Standing 6'5" tall, /*Secretary Arne Duncan*/ seemed like a giant to some of the San Francisco elementary school kids. The new education secretary was in town to listen and learn about what's going on with public schools in California, as the state faces yet more budget cuts.
"There is a real important saying, never waste a good crisis and in a moment of crisis you have a chance to think about some things very differently. We want to bring unprecedented resources to this state, but the state has to push a very strong reform agenda in return," said Secretary Duncan.
Secretary Duncan promised several California superintendents and mayors the state would get $10 billion for education as part of the one-time stimulus plan. However, he warned schools and districts need to challenge the status quo and be more innovative.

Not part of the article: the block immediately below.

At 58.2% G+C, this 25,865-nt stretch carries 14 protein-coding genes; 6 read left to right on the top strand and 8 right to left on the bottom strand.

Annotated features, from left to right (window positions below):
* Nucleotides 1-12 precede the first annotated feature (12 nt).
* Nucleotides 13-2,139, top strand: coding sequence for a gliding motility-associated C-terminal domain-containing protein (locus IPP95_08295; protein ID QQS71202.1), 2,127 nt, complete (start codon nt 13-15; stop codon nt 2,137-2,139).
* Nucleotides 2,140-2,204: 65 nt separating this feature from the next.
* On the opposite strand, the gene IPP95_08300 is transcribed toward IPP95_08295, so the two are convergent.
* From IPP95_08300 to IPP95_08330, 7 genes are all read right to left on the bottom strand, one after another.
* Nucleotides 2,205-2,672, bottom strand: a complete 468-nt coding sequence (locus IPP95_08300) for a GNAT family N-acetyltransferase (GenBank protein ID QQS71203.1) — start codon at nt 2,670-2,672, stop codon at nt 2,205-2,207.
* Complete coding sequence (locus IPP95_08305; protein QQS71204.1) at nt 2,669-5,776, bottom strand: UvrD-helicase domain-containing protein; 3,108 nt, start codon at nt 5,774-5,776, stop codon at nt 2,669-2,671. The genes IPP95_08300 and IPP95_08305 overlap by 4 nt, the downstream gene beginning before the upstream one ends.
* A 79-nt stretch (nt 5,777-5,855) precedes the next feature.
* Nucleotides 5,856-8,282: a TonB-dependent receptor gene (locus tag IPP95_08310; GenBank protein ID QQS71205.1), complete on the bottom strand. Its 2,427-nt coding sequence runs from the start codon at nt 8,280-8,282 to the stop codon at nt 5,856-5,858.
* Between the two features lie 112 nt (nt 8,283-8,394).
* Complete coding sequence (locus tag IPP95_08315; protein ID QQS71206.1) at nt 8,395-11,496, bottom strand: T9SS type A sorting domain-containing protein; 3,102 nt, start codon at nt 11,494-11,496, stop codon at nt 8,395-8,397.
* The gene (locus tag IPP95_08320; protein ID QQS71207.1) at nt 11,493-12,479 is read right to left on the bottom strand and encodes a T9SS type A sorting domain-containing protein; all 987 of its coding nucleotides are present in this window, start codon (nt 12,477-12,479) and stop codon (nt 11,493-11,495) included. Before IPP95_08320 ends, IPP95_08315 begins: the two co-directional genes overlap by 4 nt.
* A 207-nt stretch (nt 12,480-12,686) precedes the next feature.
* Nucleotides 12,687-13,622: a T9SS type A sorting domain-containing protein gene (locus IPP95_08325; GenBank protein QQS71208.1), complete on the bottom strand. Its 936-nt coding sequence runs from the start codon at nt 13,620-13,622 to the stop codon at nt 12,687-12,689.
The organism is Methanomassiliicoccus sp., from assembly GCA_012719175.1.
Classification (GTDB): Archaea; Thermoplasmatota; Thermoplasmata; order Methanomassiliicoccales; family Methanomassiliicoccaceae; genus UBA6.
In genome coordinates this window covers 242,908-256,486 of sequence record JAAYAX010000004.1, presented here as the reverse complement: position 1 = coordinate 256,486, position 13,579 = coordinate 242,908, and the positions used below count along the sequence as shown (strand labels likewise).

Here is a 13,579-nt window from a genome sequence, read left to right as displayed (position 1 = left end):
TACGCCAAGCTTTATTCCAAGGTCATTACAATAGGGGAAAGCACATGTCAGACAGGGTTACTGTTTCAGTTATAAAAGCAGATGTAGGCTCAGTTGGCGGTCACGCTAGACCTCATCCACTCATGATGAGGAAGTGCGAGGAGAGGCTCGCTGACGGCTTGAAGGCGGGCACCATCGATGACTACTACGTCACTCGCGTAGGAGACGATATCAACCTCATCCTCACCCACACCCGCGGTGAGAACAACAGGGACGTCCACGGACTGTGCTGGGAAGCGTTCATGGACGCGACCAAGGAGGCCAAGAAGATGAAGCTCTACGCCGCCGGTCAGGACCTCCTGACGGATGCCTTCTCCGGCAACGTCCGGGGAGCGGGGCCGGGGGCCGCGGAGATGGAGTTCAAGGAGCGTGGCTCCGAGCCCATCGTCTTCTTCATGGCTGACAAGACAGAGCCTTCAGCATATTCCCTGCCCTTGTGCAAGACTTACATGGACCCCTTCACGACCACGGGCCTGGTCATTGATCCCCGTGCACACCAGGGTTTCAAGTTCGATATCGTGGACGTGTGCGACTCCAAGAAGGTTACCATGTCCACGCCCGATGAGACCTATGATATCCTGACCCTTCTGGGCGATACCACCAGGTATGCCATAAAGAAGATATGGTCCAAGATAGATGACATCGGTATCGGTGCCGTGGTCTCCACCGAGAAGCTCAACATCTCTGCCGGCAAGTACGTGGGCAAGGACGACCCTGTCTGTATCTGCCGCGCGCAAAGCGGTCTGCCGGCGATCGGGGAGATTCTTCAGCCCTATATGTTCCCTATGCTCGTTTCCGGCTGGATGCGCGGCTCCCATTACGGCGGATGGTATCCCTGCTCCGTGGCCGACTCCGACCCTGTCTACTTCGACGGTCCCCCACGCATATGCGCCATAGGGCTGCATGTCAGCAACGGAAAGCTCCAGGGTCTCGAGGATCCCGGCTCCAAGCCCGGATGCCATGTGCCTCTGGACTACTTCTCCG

"And again one of the benefits of a tough economy, if we have good scientists, good chemists being laid off, let's get them into our classroom," said Secretary Duncan.
Secretary Duncan is a supporter of public charter schools and merit pay for teachers and principals.
"I don't know why we are scared of rewarding excellence in education. That amazes me. We're not scared of that in any other profession," said Duncan.
But the teacher's union has always opposed that kind of incentive on an individual basis.
"It encourages people to the work just for the money and that has never been the guiding light in education," said Dennis Kelly with United Educators of San Francisco.
Secretary Duncan also favors longer school days and a longer school year. But it's not clear where the money to achieve that will come from. For example, here in California, the governor wants to cut the school year by five days to help balance the budget.
Congratulations Lyanne Melendez!
By the way, ABC7's Lyanne Melendez was named on Friday as the winner of a John Swett Award, given by the California Teachers Association for continuous coverage of education issues.